You are here
Transverse Myelitis F101
Current RMA Instruments
SOP bulletin for new Instruments
- ICD-10-AM Code: G37.3
Transverse myelitis (TM) is a rare, acute or subacute, acquired, neuro-immune, spinal cord disorder that is localised to a segment of the spinal cord. It can cause motor, sensory and autonomic dysfunction (weakness, sensory alterations, and bowel or bladder dysfunction). It is most commonly idiopathic (of unknown cause) but can occur as a post-infectious complication of a variety of infections, or in association with certain drugs and diseases. A similar clinical picture may be seen with neurological conditions like multiple sclerosis or localised damage to the spinal cord from e.g. trauma, radiation or tumour invasion. Neuritis in these settings (other neurological disease or local spinal cord pathology) is not covered by this SOP.
Confirming the diagnosis
The diagnosis is made based on the clinical presentation and course, neuroimaging (MRI scan) and lumbar puncture with cerebrospinal fluid analysis.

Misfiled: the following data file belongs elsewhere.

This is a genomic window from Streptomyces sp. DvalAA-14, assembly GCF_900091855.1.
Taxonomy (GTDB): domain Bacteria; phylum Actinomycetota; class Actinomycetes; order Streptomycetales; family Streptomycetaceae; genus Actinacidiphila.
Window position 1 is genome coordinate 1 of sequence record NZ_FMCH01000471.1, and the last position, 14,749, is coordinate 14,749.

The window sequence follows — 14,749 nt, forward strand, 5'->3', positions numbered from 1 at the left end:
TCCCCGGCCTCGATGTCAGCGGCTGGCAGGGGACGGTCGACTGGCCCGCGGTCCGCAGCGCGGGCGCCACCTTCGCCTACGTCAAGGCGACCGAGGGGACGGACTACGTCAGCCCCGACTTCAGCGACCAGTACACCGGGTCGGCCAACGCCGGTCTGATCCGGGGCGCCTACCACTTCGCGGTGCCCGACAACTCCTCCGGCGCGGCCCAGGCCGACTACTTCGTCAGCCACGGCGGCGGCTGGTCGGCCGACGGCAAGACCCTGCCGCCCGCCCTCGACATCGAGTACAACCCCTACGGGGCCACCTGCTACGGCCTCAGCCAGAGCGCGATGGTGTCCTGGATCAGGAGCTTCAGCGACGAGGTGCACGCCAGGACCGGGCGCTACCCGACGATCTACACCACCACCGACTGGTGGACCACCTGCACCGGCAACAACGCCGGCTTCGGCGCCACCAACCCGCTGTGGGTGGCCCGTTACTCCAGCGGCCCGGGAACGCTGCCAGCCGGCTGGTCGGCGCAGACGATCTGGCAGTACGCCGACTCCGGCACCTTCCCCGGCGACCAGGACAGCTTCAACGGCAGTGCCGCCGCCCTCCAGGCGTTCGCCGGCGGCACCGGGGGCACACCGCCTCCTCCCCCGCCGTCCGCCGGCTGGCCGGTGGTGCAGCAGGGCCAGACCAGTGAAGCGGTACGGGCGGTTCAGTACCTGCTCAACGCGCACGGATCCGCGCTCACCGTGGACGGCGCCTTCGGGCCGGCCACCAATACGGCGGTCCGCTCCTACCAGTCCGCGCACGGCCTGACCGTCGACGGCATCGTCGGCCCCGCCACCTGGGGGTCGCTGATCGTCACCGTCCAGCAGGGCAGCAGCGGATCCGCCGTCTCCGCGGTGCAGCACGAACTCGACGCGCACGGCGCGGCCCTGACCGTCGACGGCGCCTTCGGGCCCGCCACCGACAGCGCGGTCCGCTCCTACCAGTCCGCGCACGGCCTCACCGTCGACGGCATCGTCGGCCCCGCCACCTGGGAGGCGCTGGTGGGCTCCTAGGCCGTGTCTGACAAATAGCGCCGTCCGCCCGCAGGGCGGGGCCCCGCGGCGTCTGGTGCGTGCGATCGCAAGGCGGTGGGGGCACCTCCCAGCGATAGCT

The relevant medical specialist is a neurologist.
Additional diagnoses covered by SOP
Conditions excluded from SOP
- Spinal cord myelits due to multiple sclerosis*, acute disseminated encephalomyelitis#, or neuromyelitis optica syndrome#
- Spinal cord myelitis associated with localised spinal cord: trauma; compression (including from spondylosis or other spine pathology); tumour invasion; or radiation damage
- Spinal cord myelitis associated with intrathecal chemotherapy (SOP for underlying malignancy may apply)
* another SOP applies
# non-SOP condition
Symptoms typically develop and progress over the course of hours to a few days and then stabilise. Symptoms may include rapidly progressing weakness in the limbs, pain and altered sensation below a particular spinal cord level and altered/imapired bladder, bowel and sexual function.
The condition occurs in children and there is a second peak in cases between the ages of 30 and 39.
Most patients with TM make at least a partial recovery, which usually begins within one to three months of onset and then continues over an extended period. Recurrences may occur, particularly if there is an underlying autoimmune disease. Medical (drug) therapy is available and effective, with high dose glucocorticoid therapy typically given as initial therapy.